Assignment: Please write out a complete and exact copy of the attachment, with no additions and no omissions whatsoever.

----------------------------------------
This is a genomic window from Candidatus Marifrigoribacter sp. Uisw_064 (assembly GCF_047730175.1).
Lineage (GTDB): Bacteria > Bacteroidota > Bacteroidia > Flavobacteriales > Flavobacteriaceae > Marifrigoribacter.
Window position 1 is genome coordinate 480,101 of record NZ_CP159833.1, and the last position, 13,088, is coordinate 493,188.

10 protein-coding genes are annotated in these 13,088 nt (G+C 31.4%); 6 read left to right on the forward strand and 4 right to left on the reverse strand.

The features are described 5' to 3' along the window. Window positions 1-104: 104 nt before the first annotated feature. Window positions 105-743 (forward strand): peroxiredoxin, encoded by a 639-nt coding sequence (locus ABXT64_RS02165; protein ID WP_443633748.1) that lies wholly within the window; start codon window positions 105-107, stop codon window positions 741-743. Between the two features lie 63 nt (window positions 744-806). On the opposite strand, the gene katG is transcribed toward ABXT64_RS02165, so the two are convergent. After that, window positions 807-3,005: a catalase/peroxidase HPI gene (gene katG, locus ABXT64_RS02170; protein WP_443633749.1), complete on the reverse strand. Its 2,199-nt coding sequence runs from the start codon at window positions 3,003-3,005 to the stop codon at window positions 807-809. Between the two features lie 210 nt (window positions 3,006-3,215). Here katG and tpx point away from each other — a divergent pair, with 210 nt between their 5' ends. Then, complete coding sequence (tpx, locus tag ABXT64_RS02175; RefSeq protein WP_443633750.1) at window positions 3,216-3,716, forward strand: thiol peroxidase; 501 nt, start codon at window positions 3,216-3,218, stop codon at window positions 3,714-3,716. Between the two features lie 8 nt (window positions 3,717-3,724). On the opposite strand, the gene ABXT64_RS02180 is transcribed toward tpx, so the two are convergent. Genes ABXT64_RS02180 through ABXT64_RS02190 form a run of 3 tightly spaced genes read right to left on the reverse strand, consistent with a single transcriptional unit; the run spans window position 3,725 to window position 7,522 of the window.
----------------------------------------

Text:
This is a genomic window from Candidatus Marifrigoribacter sp. Uisw_064 (assembly GCF_047730175.1).
Lineage (GTDB): Bacteria > Bacteroidota > Bacteroidia > Flavobacteriales > Flavobacteriaceae > Marifrigoribacter.
Window position 1 is genome coordinate 480,101 of record NZ_CP159833.1, and the last position, 13,088, is coordinate 493,188.

10 protein-coding genes are annotated in these 13,088 nt (G+C 31.4%); 6 read left to right on the forward strand and 4 right to left on the reverse strand.

The features are described 5' to 3' along the window. Window positions 1-104: 104 nt before the first annotated feature. Window positions 105-743 (forward strand): peroxiredoxin, encoded by a 639-nt coding sequence (locus ABXT64_RS02165; protein ID WP_443633748.1) that lies wholly within the window; start codon window positions 105-107, stop codon window positions 741-743. Between the two features lie 63 nt (window positions 744-806). On the opposite strand, the gene katG is transcribed toward ABXT64_RS02165, so the two are convergent. After that, window positions 807-3,005: a catalase/peroxidase HPI gene (gene katG, locus ABXT64_RS02170; protein WP_443633749.1), complete on the reverse strand. Its 2,199-nt coding sequence runs from the start codon at window positions 3,003-3,005 to the stop codon at window positions 807-809. Between the two features lie 210 nt (window positions 3,006-3,215). Here katG and tpx point away from each other — a divergent pair, with 210 nt between their 5' ends. Then, complete coding sequence (tpx, locus tag ABXT64_RS02175; RefSeq protein WP_443633750.1) at window positions 3,216-3,716, forward strand: thiol peroxidase; 501 nt, start codon at window positions 3,216-3,218, stop codon at window positions 3,714-3,716. Between the two features lie 8 nt (window positions 3,717-3,724). On the opposite strand, the gene ABXT64_RS02180 is transcribed toward tpx, so the two are convergent. Genes ABXT64_RS02180 through ABXT64_RS02190 form a run of 3 tightly spaced genes read right to left on the reverse strand, consistent with a single transcriptional unit; the run spans window position 3,725 to window position 7,522 of the window.